After writing more than 90 books for teenagers, which have sold over 15 million copies, Caroline B. Cooney is starting a new career: picture book author. I’m Going to Give You a Bear Hug! (Zonderkidz) was released on December 27, 2016, in both hardcover and as a board book. Cooney’s first work for a younger audience is a collection of rhymes about all the different types of hugs one can give and receive.
The book is on the other side of the spectrum from Cooney’s most popular title, The Face on the Milk Carton (Random House, 1990), which alone has sold over 3,000,000 copies. That book told of a girl who suspects that she was kidnapped from her real parents.
School Library Journal caught up with Cooney to find out all about her new venture.
You are so well known as a young adult author, so why a picture book at this stage of your career?
For the joy of it. The hug idea was such fun. Why do we have “bear” hugs? Why not dog hugs and horse hugs? The rhymes just came to me, and they were such a pleasure to fuss with. I wrote several more stanzas than appear in the actual book. My theory was that online, we’d offer extra hugs to the readers. I don’t know if I’ll get to do that or not!
Did you test out the book with young readers?
My youngest grandchildren are seven and 10 now, and still think that Grandma is a goddess, so I read it to them when they were spending the night, and they properly said, “Oh, Grandma, it’s perfect!”
Do you have a favorite spread (by illustrator Tim Warnes)?
I love everything he did. Like any good illustrator, he has his own little subplot and motif, so all parts of the page are pleasing.
Many readers of your YA books are now parents with children of their own. What advice would you give them to help their kids grow up to be readers?
The parents have to be reading themselves. I puzzle over digital books, because it’s hard to sit together and share a digital story on a phone, say, due to reflections and small size. It’s also hard to tell if somebody’s reading on a device or playing a game, so it’s less of a reading example. I think it helps to have lots of physical books around and make lots of library or bookstore trips. The grandsons I mentioned still like read-alouds. My daughter just read Marcia Wells’s Eddie Red Undercover: Mystery on Museum Mile (HMH, 2014) to her boys (she reads a chapter a night). It was a great hit. I’ve heard often from librarians that they jump-start reluctant readers, even middle school kids, by reading the first chapter aloud to launch them into the story.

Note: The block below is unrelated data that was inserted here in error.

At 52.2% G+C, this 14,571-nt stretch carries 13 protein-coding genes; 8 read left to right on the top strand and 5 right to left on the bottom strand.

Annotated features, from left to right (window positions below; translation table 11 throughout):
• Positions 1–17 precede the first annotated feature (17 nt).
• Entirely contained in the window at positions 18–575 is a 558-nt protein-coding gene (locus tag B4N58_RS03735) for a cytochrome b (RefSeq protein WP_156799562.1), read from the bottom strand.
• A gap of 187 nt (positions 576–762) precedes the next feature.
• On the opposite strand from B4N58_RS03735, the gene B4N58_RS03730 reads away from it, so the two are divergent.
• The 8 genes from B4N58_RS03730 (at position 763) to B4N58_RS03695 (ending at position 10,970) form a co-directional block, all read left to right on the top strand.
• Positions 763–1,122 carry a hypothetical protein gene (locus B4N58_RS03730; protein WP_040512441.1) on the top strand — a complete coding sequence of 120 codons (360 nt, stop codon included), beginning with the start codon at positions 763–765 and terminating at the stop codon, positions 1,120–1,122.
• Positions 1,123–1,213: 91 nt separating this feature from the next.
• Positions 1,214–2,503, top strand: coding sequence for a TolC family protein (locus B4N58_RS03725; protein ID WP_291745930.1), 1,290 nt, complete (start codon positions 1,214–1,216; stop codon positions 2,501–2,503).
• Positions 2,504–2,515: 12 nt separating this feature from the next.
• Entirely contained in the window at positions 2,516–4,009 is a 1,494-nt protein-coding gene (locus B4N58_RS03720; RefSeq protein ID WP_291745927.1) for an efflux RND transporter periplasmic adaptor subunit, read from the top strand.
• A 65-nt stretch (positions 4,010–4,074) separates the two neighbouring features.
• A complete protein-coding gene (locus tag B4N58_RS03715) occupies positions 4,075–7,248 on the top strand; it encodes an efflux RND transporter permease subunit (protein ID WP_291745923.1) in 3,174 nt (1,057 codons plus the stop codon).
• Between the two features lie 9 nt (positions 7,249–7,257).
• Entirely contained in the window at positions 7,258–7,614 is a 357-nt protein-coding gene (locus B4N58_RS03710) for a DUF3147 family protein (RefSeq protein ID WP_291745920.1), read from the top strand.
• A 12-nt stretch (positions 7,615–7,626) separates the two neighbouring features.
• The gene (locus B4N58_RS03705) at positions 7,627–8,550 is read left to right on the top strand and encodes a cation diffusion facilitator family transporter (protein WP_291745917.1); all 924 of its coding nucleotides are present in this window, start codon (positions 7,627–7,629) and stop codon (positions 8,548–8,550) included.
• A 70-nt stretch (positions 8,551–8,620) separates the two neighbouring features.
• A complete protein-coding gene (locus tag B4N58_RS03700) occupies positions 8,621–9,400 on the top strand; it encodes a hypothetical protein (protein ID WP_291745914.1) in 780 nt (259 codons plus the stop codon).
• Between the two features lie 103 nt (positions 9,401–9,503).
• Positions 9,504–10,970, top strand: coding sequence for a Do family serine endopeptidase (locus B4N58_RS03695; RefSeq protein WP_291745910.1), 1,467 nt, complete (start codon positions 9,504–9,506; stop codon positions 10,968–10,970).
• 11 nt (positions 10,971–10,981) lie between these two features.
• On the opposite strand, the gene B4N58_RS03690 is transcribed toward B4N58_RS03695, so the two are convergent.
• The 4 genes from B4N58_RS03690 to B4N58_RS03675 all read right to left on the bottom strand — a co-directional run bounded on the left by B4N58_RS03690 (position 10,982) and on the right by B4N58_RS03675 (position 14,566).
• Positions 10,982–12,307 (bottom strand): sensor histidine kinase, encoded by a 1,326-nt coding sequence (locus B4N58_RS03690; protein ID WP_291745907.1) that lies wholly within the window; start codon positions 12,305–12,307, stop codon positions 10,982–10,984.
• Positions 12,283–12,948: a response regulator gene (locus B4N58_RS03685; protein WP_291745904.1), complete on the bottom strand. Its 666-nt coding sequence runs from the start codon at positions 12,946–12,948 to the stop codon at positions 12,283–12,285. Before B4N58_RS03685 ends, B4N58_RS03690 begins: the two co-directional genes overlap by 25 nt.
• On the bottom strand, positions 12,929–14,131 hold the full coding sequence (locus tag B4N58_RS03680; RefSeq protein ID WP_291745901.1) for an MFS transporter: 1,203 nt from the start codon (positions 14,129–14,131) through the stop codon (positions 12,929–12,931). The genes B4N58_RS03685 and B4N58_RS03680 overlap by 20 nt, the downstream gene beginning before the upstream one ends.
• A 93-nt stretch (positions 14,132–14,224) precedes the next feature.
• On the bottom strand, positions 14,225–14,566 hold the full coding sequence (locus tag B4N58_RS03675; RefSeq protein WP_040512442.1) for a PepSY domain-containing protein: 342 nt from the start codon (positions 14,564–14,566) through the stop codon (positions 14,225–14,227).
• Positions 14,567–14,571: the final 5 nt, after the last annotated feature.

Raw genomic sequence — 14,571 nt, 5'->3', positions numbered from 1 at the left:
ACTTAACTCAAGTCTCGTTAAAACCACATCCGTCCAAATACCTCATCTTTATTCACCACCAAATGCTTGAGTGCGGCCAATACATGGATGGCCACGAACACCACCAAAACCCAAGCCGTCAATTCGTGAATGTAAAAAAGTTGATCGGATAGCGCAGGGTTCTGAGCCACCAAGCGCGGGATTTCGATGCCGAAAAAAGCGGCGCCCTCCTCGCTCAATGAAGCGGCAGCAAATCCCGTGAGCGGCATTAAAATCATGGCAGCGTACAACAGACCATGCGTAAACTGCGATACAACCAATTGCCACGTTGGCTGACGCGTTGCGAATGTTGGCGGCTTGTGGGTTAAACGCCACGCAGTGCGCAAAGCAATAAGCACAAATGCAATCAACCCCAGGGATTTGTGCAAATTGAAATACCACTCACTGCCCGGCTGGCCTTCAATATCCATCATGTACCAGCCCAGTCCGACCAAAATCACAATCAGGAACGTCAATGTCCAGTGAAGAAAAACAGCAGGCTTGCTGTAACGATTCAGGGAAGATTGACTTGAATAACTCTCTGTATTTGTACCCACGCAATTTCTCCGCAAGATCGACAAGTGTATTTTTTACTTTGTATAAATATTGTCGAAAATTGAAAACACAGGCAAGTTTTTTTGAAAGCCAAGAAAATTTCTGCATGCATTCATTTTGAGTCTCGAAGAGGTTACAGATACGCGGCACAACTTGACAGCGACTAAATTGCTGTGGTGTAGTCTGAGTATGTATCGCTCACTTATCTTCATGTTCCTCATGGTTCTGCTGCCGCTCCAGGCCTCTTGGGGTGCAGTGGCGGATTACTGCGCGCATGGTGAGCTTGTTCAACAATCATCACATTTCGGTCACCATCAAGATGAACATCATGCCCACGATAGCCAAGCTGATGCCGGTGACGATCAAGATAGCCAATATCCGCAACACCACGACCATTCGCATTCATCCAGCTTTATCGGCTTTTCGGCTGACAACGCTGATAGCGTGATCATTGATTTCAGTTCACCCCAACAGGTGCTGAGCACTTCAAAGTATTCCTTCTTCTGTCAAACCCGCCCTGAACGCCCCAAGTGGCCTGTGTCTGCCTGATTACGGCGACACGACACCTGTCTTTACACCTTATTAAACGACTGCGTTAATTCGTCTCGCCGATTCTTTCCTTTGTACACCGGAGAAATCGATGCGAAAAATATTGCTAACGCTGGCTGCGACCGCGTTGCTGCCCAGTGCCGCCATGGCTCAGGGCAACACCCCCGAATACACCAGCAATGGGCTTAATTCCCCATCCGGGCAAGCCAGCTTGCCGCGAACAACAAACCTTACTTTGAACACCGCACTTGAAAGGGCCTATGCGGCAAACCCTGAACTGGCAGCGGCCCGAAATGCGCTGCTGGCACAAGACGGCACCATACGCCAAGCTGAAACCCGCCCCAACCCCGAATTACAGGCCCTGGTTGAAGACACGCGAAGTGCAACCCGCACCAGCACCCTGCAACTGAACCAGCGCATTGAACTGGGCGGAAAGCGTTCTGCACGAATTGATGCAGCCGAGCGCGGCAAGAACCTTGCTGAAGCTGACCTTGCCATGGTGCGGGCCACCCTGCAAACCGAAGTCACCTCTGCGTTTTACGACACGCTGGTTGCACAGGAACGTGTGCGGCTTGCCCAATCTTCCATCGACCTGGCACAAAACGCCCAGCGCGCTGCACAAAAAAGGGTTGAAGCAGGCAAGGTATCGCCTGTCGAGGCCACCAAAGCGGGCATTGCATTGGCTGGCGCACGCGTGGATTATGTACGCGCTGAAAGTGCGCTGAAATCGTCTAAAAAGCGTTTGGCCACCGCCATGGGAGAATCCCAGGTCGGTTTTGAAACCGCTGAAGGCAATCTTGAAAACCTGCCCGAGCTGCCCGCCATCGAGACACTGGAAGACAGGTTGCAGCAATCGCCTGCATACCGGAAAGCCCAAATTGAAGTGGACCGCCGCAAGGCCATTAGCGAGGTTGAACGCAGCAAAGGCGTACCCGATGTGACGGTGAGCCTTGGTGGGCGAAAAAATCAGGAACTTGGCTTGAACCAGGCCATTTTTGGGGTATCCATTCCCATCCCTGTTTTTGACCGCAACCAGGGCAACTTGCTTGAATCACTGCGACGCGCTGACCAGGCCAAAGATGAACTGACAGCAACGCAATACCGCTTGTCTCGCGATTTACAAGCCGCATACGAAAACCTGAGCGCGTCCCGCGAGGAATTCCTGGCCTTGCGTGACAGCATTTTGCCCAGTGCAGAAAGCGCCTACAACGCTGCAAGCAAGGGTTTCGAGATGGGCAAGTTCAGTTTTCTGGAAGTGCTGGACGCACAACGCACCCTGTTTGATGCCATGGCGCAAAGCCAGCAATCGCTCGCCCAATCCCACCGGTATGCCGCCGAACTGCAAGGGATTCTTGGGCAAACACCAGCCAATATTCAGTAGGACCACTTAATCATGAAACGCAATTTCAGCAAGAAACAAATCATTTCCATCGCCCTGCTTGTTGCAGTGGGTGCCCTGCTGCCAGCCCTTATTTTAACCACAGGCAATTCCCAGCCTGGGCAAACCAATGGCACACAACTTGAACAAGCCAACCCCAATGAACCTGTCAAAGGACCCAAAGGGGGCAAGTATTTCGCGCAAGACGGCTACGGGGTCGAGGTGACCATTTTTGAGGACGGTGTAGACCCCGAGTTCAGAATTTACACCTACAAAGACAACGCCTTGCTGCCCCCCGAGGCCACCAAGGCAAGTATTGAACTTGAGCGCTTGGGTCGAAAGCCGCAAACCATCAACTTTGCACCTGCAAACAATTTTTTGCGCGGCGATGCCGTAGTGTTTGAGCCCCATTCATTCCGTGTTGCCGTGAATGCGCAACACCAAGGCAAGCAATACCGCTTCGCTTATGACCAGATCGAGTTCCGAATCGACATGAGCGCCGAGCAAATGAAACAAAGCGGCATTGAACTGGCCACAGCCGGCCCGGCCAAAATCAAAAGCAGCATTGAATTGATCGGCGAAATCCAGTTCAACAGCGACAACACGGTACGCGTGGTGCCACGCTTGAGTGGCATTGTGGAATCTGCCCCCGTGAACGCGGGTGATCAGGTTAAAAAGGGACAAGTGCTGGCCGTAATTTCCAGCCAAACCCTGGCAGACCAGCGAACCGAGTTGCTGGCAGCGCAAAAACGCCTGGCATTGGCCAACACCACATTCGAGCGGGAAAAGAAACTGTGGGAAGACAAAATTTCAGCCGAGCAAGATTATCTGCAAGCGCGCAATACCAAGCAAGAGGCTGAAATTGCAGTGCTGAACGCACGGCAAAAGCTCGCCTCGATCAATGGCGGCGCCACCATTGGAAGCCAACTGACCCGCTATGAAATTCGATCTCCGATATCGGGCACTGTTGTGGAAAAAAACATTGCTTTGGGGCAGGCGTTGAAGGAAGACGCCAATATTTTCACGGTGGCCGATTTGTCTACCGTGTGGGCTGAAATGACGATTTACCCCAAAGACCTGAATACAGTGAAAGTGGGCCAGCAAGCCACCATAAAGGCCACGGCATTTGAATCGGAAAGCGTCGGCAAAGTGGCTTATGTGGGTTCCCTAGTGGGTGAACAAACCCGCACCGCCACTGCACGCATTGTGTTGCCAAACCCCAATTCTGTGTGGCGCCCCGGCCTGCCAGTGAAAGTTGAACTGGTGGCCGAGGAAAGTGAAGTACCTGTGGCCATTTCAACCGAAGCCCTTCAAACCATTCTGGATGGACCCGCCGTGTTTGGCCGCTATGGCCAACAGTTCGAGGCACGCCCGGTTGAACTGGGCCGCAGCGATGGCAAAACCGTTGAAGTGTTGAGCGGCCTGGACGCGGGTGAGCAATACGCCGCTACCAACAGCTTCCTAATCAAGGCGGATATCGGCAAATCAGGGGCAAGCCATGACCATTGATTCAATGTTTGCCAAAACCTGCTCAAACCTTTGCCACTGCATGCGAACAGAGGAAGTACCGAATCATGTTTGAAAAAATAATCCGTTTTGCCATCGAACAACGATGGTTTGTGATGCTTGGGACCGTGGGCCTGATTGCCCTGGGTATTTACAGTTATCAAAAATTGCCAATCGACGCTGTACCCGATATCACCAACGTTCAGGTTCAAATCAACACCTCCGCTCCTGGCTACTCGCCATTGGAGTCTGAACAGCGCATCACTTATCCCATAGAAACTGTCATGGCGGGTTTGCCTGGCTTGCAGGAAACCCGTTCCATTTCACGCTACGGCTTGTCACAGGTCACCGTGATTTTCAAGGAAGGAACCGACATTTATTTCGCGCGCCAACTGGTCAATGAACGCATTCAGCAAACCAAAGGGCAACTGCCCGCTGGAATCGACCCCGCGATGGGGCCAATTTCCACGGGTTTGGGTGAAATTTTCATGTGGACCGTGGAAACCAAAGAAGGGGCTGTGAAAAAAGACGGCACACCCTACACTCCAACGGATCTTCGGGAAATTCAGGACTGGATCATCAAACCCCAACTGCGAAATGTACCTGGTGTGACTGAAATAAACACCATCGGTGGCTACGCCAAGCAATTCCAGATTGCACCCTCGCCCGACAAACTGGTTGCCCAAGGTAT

In the more than 30 years that you have been writing YA, what do you see as a major change in the genre?
It’s gotten so dark. Well, “dark” is the official word. I’d say dreary, lacking in good adults and fine parents, lacking in noble deeds and sacrifice for others, although often very exciting.
Is there another picture book in your future?
I’ve written two more! I haven’t submitted them yet. They need to mellow in my mind so I can rewrite and add and reposition. Picture books turned out to be such fun because of the illustrations. You want to be sure that every line is meant for illustration. That’s not an issue in YA, (so this is) an all-new challenge.
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